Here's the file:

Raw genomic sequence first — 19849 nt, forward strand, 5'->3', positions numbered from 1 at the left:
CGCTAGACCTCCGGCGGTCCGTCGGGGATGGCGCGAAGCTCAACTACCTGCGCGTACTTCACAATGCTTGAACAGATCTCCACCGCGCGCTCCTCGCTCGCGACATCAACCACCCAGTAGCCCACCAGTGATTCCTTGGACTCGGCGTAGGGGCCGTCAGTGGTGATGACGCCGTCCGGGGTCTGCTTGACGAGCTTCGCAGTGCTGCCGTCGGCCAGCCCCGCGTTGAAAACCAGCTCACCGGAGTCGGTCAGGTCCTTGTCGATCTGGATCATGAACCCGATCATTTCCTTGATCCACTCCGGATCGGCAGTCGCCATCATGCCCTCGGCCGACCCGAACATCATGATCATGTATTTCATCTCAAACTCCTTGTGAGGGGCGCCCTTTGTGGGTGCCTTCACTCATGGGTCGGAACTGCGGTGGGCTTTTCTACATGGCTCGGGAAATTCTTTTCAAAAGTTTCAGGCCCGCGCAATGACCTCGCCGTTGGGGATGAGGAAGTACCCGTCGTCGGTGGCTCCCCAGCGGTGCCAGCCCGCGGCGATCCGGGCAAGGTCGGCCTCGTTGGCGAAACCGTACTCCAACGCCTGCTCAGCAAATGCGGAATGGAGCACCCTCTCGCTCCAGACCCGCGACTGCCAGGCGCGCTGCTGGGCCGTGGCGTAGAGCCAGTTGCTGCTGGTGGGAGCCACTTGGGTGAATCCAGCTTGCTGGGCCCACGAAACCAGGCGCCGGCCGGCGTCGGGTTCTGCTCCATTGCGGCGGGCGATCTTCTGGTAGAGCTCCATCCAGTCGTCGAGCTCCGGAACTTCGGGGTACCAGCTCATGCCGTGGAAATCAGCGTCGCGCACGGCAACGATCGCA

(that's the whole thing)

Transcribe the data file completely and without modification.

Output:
Raw genomic sequence first — 19849 nt, forward strand, 5'->3', positions numbered from 1 at the left:
CGCTAGACCTCCGGCGGTCCGTCGGGGATGGCGCGAAGCTCAACTACCTGCGCGTACTTCACAATGCTTGAACAGATCTCCACCGCGCGCTCCTCGCTCGCGACATCAACCACCCAGTAGCCCACCAGTGATTCCTTGGACTCGGCGTAGGGGCCGTCAGTGGTGATGACGCCGTCCGGGGTCTGCTTGACGAGCTTCGCAGTGCTGCCGTCGGCCAGCCCCGCGTTGAAAACCAGCTCACCGGAGTCGGTCAGGTCCTTGTCGATCTGGATCATGAACCCGATCATTTCCTTGATCCACTCCGGATCGGCAGTCGCCATCATGCCCTCGGCCGACCCGAACATCATGATCATGTATTTCATCTCAAACTCCTTGTGAGGGGCGCCCTTTGTGGGTGCCTTCACTCATGGGTCGGAACTGCGGTGGGCTTTTCTACATGGCTCGGGAAATTCTTTTCAAAAGTTTCAGGCCCGCGCAATGACCTCGCCGTTGGGGATGAGGAAGTACCCGTCGTCGGTGGCTCCCCAGCGGTGCCAGCCCGCGGCGATCCGGGCAAGGTCGGCCTCGTTGGCGAAACCGTACTCCAACGCCTGCTCAGCAAATGCGGAATGGAGCACCCTCTCGCTCCAGACCCGCGACTGCCAGGCGCGCTGCTGGGCCGTGGCGTAGAGCCAGTTGCTGCTGGTGGGAGCCACTTGGGTGAATCCAGCTTGCTGGGCCCACGAAACCAGGCGCCGGCCGGCGTCGGGTTCTGCTCCATTGCGGCGGGCGATCTTCTGGTAGAGCTCCATCCAGTCGTCGAGCTCCGGAACTTCGGGGTACCAGCTCATGCCGTGGAAATCAGCGTCGCGCACGGCAACGATCGCA